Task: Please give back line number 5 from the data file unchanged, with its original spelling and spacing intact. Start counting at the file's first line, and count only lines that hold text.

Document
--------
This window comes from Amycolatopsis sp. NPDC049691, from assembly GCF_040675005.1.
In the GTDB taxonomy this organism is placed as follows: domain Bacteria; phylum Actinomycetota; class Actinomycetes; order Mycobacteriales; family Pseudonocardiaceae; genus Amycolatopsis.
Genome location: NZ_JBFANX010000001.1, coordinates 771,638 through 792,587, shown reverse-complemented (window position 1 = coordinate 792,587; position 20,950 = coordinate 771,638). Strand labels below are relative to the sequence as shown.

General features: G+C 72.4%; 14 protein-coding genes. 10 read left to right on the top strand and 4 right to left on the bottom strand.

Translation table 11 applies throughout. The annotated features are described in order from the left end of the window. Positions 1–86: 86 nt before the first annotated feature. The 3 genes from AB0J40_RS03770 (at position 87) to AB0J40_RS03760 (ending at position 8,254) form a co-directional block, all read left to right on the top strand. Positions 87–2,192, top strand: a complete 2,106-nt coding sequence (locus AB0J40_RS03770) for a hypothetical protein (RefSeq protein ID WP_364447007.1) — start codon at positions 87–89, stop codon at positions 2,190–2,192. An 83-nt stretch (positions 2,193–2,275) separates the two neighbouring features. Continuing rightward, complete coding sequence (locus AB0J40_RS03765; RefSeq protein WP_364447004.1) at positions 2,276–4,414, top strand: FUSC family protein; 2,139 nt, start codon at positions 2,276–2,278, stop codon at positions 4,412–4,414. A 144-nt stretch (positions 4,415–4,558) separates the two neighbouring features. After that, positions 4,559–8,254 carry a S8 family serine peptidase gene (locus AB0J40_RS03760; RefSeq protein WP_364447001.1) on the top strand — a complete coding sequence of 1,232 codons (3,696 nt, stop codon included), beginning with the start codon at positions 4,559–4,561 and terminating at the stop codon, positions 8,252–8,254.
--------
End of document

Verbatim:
Translation table 11 applies throughout. The annotated features are described in order from the left end of the window. Positions 1–86: 86 nt before the first annotated feature. The 3 genes from AB0J40_RS03770 (at position 87) to AB0J40_RS03760 (ending at position 8,254) form a co-directional block, all read left to right on the top strand. Positions 87–2,192, top strand: a complete 2,106-nt coding sequence (locus AB0J40_RS03770) for a hypothetical protein (RefSeq protein ID WP_364447007.1) — start codon at positions 87–89, stop codon at positions 2,190–2,192. An 83-nt stretch (positions 2,193–2,275) separates the two neighbouring features. Continuing rightward, complete coding sequence (locus AB0J40_RS03765; RefSeq protein WP_364447004.1) at positions 2,276–4,414, top strand: FUSC family protein; 2,139 nt, start codon at positions 2,276–2,278, stop codon at positions 4,412–4,414. A 144-nt stretch (positions 4,415–4,558) separates the two neighbouring features. After that, positions 4,559–8,254 carry a S8 family serine peptidase gene (locus AB0J40_RS03760; RefSeq protein WP_364447001.1) on the top strand — a complete coding sequence of 1,232 codons (3,696 nt, stop codon included), beginning with the start codon at positions 4,559–4,561 and terminating at the stop codon, positions 8,252–8,254.